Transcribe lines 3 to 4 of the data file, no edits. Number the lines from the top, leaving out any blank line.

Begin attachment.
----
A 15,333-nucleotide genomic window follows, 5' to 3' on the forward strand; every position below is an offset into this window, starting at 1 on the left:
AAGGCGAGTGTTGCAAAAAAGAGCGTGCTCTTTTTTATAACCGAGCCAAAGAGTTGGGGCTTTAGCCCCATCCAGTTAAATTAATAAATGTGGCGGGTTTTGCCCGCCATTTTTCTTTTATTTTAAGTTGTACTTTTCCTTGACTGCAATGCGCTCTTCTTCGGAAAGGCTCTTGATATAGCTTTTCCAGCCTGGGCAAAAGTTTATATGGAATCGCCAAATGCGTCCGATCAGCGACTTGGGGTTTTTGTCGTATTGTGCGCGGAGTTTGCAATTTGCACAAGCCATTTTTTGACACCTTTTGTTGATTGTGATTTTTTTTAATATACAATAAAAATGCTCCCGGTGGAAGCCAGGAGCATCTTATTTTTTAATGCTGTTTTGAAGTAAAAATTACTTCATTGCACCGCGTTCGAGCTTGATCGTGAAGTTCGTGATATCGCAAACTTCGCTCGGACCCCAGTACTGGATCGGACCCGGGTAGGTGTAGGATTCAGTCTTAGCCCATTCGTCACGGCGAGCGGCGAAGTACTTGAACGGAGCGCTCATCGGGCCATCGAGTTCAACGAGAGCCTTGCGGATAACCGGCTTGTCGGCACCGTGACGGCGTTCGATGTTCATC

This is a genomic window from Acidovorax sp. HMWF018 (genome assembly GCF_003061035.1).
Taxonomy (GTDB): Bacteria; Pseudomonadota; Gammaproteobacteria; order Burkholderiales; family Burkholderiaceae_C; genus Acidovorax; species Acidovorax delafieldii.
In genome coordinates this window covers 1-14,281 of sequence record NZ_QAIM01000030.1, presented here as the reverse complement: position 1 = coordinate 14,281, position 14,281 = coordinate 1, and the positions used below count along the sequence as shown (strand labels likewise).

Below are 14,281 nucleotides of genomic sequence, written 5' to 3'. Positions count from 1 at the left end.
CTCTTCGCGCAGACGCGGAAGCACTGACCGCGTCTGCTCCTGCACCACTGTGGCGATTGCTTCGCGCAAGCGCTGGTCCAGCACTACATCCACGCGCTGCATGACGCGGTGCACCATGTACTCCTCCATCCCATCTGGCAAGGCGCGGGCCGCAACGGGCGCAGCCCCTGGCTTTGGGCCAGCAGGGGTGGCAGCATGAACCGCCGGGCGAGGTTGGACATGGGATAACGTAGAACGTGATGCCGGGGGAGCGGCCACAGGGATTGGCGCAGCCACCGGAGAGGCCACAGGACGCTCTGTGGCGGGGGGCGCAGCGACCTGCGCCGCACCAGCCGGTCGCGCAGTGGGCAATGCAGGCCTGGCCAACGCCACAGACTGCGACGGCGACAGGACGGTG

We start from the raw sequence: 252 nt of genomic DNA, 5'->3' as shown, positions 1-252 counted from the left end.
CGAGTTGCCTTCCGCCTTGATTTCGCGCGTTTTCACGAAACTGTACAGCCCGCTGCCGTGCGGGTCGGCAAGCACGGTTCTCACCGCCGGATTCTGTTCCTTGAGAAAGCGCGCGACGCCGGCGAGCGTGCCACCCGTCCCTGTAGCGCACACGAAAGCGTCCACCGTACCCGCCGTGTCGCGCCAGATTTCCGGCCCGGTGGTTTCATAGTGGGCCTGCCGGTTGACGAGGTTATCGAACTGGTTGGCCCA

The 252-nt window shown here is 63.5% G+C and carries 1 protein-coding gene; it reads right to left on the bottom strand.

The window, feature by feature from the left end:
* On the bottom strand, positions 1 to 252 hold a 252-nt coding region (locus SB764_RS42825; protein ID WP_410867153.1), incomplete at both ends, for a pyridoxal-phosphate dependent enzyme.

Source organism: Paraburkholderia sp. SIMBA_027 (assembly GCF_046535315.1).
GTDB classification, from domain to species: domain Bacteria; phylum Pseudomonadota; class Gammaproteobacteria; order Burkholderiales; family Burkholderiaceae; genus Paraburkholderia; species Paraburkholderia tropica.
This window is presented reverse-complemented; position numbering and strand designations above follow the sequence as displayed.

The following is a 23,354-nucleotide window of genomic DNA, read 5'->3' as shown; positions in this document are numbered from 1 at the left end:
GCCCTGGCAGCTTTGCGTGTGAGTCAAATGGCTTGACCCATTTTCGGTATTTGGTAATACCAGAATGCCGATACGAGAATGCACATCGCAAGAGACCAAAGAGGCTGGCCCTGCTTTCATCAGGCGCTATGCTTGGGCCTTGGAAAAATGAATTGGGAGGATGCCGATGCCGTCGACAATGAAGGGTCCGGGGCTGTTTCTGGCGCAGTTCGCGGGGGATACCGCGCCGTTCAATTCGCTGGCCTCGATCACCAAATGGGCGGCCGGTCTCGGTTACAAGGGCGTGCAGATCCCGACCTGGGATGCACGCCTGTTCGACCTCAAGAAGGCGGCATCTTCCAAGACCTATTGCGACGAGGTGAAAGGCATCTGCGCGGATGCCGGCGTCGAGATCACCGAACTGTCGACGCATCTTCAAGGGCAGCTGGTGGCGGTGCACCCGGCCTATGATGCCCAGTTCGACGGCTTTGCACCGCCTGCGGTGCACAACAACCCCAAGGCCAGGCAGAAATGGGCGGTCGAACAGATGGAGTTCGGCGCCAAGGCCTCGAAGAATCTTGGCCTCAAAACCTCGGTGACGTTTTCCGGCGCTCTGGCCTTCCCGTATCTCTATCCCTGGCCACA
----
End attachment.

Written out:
This is a genomic window from Acidovorax sp. HMWF018 (genome assembly GCF_003061035.1).
Taxonomy (GTDB): Bacteria; Pseudomonadota; Gammaproteobacteria; order Burkholderiales; family Burkholderiaceae_C; genus Acidovorax; species Acidovorax delafieldii.